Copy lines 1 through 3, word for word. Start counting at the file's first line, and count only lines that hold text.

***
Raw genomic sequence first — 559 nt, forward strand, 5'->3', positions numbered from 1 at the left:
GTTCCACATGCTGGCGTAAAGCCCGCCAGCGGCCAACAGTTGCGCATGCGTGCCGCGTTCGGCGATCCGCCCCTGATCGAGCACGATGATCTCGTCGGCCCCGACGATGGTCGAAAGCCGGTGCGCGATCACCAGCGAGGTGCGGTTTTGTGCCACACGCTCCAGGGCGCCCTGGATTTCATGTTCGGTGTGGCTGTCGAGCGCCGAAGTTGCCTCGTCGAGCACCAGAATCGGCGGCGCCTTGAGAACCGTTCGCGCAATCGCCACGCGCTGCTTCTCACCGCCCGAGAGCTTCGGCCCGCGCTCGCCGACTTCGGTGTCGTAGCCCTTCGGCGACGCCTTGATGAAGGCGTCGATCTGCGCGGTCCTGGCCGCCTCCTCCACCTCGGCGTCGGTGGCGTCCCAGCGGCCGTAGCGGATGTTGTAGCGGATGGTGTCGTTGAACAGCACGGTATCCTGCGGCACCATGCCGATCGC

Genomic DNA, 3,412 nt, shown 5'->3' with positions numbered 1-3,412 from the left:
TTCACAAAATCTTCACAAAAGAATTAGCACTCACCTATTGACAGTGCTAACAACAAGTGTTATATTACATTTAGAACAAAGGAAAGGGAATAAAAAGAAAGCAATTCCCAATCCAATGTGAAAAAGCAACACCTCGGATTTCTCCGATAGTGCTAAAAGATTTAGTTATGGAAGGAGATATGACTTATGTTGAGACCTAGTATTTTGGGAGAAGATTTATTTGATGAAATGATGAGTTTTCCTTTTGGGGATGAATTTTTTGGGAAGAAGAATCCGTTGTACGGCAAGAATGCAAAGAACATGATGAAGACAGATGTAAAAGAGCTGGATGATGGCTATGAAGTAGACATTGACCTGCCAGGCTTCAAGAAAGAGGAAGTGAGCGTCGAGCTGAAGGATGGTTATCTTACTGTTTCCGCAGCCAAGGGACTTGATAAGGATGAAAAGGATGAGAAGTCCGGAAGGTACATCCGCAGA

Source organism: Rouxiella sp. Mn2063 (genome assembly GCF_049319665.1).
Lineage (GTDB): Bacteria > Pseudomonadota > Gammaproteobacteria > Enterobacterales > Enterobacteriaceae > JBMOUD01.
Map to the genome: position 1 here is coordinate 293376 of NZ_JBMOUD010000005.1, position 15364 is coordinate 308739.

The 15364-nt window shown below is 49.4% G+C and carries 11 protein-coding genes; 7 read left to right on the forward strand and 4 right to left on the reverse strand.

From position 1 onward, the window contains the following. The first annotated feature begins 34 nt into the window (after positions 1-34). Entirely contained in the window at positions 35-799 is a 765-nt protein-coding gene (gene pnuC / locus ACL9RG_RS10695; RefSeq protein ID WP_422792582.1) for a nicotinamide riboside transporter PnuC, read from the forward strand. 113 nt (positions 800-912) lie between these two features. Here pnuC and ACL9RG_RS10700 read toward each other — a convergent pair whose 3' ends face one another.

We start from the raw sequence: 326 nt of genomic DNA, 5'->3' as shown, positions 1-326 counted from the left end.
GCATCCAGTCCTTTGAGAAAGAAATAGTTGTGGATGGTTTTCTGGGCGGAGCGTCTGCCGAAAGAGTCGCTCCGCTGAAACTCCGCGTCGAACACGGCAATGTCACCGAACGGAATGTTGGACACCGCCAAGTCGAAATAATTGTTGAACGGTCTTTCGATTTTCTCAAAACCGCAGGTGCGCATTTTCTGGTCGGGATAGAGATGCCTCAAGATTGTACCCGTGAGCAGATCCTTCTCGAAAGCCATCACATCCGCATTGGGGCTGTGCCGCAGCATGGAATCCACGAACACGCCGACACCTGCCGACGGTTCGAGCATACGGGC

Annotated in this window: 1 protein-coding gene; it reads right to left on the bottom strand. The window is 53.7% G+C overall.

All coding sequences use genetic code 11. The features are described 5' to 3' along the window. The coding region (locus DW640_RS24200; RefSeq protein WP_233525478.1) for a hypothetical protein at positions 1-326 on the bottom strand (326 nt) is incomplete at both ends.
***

Raw genomic sequence first — 559 nt, forward strand, 5'->3', positions numbered from 1 at the left:
GTTCCACATGCTGGCGTAAAGCCCGCCAGCGGCCAACAGTTGCGCATGCGTGCCGCGTTCGGCGATCCGCCCCTGATCGAGCACGATGATCTCGTCGGCCCCGACGATGGTCGAAAGCCGGTGCGCGATCACCAGCGAGGTGCGGTTTTGTGCCACACGCTCCAGGGCGCCCTGGATTTCATGTTCGGTGTGGCTGTCGAGCGCCGAAGTTGCCTCGTCGAGCACCAGAATCGGCGGCGCCTTGAGAACCGTTCGCGCAATCGCCACGCGCTGCTTCTCACCGCCCGAGAGCTTCGGCCCGCGCTCGCCGACTTCGGTGTCGTAGCCCTTCGGCGACGCCTTGATGAAGGCGTCGATCTGCGCGGTCCTGGCCGCCTCCTCCACCTCGGCGTCGGTGGCGTCCCAGCGGCCGTAGCGGATGTTGTAGCGGATGGTGTCGTTGAACAGCACGGTATCCTGCGGCACCATGCCGATCGC

Genomic DNA, 3,412 nt, shown 5'->3' with positions numbered 1-3,412 from the left: